Cartoon Theories of Linguistics.

Far, far back in the murky mist of the distant past, nearly unrecoverable by present methods — to wit, in January 2007Speculative Grammarian™ began a series called Cartoon Theories of Linguistics; that first installment, on Non-Configurational Languages, explained that “we should be able to reduce the essence of important linguistic concepts to something we can explain to that bright, interested 10-year-old. In fact, I contend that we can boil the essence right down to something we can explain in a cartoon.” Since then, there have been irregular sequels (well, frankly, everything about Speculative Grammarian is pretty irregular), moving through Parts B, 3, IV, E, ζ, ז, ж, , J, XI, and 12 up to the current (and unimaginatively numerated) 13 (“Langue vs. Parole”). If you like linguistics and you like cartoons, you will probably like at least some of these (though some, e.g. “Part J—Feeding and Bleeding,” may be as incomprehensible to you as they are to me). If I’ve screwed up any of the links, what can I say? It’s hot here in Hadley.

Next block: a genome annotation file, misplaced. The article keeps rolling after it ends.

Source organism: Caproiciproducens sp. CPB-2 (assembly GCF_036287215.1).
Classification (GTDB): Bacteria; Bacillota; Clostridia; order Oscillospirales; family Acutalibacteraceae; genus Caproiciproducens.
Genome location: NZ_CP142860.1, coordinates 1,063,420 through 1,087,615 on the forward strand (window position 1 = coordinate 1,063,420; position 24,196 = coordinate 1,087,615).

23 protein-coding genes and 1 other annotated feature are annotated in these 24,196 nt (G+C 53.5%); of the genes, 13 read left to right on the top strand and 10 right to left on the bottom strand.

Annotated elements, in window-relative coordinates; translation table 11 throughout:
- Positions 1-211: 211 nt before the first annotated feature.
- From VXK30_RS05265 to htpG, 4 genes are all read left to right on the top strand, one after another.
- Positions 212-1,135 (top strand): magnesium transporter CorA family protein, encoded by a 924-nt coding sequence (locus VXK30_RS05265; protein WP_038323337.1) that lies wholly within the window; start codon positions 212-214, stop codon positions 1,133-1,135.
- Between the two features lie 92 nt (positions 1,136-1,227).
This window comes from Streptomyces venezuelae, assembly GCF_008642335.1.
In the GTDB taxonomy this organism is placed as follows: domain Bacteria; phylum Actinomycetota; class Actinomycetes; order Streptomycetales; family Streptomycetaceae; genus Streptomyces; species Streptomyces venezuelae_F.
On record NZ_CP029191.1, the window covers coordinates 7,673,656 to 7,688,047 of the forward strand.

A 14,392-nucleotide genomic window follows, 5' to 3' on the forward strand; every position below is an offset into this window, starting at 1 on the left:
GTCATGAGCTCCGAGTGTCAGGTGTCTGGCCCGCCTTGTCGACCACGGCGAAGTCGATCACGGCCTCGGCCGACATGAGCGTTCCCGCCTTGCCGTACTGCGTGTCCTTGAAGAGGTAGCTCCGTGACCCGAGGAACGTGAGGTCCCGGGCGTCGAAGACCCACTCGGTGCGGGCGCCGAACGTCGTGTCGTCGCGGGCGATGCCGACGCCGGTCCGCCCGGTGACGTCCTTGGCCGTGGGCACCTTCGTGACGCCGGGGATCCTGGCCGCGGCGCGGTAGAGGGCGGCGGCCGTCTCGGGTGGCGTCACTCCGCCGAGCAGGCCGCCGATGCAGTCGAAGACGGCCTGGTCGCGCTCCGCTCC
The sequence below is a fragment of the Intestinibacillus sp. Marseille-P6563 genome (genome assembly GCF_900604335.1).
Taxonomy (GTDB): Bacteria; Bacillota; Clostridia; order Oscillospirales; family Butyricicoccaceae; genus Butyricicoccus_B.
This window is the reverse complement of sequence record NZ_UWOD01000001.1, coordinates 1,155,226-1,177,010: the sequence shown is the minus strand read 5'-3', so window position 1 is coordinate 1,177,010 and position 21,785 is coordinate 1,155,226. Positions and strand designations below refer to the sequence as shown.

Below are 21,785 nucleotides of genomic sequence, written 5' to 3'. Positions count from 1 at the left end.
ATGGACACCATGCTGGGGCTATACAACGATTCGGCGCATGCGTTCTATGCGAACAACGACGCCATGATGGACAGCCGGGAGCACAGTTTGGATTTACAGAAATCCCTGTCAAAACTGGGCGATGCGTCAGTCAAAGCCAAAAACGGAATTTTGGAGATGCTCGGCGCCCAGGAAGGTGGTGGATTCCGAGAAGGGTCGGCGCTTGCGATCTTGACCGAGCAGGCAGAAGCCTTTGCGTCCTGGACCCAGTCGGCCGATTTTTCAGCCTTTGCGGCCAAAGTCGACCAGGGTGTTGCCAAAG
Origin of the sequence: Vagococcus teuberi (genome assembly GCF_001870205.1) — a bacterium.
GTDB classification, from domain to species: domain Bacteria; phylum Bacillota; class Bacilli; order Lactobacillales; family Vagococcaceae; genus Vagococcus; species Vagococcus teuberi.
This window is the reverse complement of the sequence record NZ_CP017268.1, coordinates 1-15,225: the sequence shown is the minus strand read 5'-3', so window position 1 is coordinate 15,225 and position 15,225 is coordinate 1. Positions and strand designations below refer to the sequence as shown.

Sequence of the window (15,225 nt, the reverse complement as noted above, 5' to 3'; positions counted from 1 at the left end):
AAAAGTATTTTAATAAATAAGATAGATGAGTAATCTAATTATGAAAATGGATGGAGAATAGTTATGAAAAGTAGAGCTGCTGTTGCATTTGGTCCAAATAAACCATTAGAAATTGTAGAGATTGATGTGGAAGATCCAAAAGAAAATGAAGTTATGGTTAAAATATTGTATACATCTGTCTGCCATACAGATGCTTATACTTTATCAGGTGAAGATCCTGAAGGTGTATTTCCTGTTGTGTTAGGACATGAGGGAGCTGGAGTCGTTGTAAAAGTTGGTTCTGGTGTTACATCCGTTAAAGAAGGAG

Addendum. The Speculative Grammarian collection described here is now available as an e-book; if you use this link, you get $1 off the (low, low!) regular price of $5.95.


  1. Easy-peasy.

    1) Rule A feeds rule B when the output of rule A provides a suitable input for rule B. Thus, if SpongeBob screams like a maniac (rule A), this provides conditions for the jellyfish to be scared (rule B).

    2) Rule A bleeds rule B when the output of Rule A doesn’t provide rule B with the kind of input it needs. Thus, if you shrivel up and die (rule A), you are no longer able to do the robot (rule B).

    3) Rule B counterfeeds rule A when, if A were to apply before B, then A would feed B. But because B is applied before A, it doesn’t.

    4) Rule B counterbleeds rule A when, if A were to apply before B, then A would bleed B. But because B is applied before A, it doesn’t.

  2. Oops. For “doesn’t provide rule B with” read “prevents rule B from getting”. My wording wasn’t strong enough.